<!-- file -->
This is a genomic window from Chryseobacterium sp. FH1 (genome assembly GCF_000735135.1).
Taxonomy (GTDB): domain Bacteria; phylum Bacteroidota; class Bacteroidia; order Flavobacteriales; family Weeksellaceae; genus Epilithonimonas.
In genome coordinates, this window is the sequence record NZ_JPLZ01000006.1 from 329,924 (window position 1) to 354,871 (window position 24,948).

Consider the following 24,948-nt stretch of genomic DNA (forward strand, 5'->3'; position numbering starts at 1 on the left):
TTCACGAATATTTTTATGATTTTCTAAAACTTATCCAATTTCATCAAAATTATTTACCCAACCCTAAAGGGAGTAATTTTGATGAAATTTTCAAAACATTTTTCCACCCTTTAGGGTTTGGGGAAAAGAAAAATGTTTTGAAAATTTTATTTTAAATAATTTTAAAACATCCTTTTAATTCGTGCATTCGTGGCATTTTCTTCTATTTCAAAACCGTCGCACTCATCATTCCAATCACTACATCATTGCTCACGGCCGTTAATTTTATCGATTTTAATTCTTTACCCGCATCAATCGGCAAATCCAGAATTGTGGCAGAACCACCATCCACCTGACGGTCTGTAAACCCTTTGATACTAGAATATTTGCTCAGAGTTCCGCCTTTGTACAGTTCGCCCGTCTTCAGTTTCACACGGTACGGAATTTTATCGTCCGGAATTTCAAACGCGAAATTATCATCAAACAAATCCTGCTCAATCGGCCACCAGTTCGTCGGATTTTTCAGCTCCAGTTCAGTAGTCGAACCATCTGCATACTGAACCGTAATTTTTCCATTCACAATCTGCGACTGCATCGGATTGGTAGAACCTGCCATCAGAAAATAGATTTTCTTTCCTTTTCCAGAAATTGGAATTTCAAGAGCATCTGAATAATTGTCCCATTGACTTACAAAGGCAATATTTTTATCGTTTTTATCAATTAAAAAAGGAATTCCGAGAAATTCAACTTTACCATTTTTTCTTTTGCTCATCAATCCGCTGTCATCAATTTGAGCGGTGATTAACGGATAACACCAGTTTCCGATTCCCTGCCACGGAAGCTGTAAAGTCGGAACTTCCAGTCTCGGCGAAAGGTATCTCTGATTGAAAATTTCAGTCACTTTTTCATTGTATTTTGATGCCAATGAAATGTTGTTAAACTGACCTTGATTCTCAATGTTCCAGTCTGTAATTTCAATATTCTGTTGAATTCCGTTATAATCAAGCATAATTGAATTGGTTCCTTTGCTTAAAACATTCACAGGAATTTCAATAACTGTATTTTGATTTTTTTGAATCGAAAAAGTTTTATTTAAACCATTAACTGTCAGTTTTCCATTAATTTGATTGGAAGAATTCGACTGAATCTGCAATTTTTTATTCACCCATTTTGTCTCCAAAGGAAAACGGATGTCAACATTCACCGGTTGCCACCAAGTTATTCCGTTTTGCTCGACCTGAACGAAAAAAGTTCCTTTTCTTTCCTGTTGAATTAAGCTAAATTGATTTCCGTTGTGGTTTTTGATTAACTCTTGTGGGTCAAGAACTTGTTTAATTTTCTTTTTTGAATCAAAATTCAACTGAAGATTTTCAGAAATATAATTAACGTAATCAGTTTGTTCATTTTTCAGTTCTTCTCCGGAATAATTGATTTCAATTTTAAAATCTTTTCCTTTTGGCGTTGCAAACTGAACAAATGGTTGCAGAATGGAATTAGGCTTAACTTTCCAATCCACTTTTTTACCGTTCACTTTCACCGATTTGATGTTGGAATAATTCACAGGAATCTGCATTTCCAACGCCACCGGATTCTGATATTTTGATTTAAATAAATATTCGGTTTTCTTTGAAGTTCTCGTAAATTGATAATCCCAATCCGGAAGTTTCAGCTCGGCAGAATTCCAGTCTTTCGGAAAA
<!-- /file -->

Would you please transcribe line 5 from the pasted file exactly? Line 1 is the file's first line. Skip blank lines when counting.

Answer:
TTCACGAATATTTTTATGATTTTCTAAAACTTATCCAATTTCATCAAAATTATTTACCCAACCCTAAAGGGAGTAATTTTGATGAAATTTTCAAAACATTTTTCCACCCTTTAGGGTTTGGGGAAAAGAAAAATGTTTTGAAAATTTTATTTTAAATAATTTTAAAACATCCTTTTAATTCGTGCATTCGTGGCATTTTCTTCTATTTCAAAACCGTCGCACTCATCATTCCAATCACTACATCATTGCTCACGGCCGTTAATTTTATCGATTTTAATTCTTTACCCGCATCAATCGGCAAATCCAGAATTGTGGCAGAACCACCATCCACCTGACGGTCTGTAAACCCTTTGATACTAGAATATTTGCTCAGAGTTCCGCCTTTGTACAGTTCGCCCGTCTTCAGTTTCACACGGTACGGAATTTTATCGTCCGGAATTTCAAACGCGAAATTATCATCAAACAAATCCTGCTCAATCGGCCACCAGTTCGTCGGATTTTTCAGCTCCAGTTCAGTAGTCGAACCATCTGCATACTGAACCGTAATTTTTCCATTCACAATCTGCGACTGCATCGGATTGGTAGAACCTGCCATCAGAAAATAGATTTTCTTTCCTTTTCCAGAAATTGGAATTTCAAGAGCATCTGAATAATTGTCCCATTGACTTACAAAGGCAATATTTTTATCGTTTTTATCAATTAAAAAAGGAATTCCGAGAAATTCAACTTTACCATTTTTTCTTTTGCTCATCAATCCGCTGTCATCAATTTGAGCGGTGATTAACGGATAACACCAGTTTCCGATTCCCTGCCACGGAAGCTGTAAAGTCGGAACTTCCAGTCTCGGCGAAAGGTATCTCTGATTGAAAATTTCAGTCACTTTTTCATTGTATTTTGATGCCAATGAAATGTTGTTAAACTGACCTTGATTCTCAATGTTCCAGTCTGTAATTTCAATATTCTGTTGAATTCCGTTATAATCAAGCATAATTGAATTGGTTCCTTTGCTTAAAACATTCACAGGAATTTCAATAACTGTATTTTGATTTTTTTGAATCGAAAAAGTTTTATTTAAACCATTAACTGTCAGTTTTCCATTAATTTGATTGGAAGAATTCGACTGAATCTGCAATTTTTTATTCACCCATTTTGTCTCCAAAGGAAAACGGATGTCAACATTCACCGGTTGCCACCAAGTTATTCCGTTTTGCTCGACCTGAACGAAAAAAGTTCCTTTTCTTTCCTGTTGAATTAAGCTAAATTGATTTCCGTTGTGGTTTTTGATTAACTCTTGTGGGTCAAGAACTTGTTTAATTTTCTTTTTTGAATCAAAATTCAACTGAAGATTTTCAGAAATATAATTAACGTAATCAGTTTGTTCATTTTTCAGTTCTTCTCCGGAATAATTGATTTCAATTTTAAAATCTTTTCCTTTTGGCGTTGCAAACTGAACAAATGGTTGCAGAATGGAATTAGGCTTAACTTTCCAATCCACTTTTTTACCGTTCACTTTCACCGATTTGATGTTGGAATAATTCACAGGAATCTGCATTTCCAACGCCACCGGATTCTGATATTTTGATTTAAATAAATATTCGGTTTTCTTTGAAGTTCTCGTAAATTGATAATCCCAATCCGGAAGTTTCAGCTCGGCAGAATTCCAGTCTTTCGGAAAA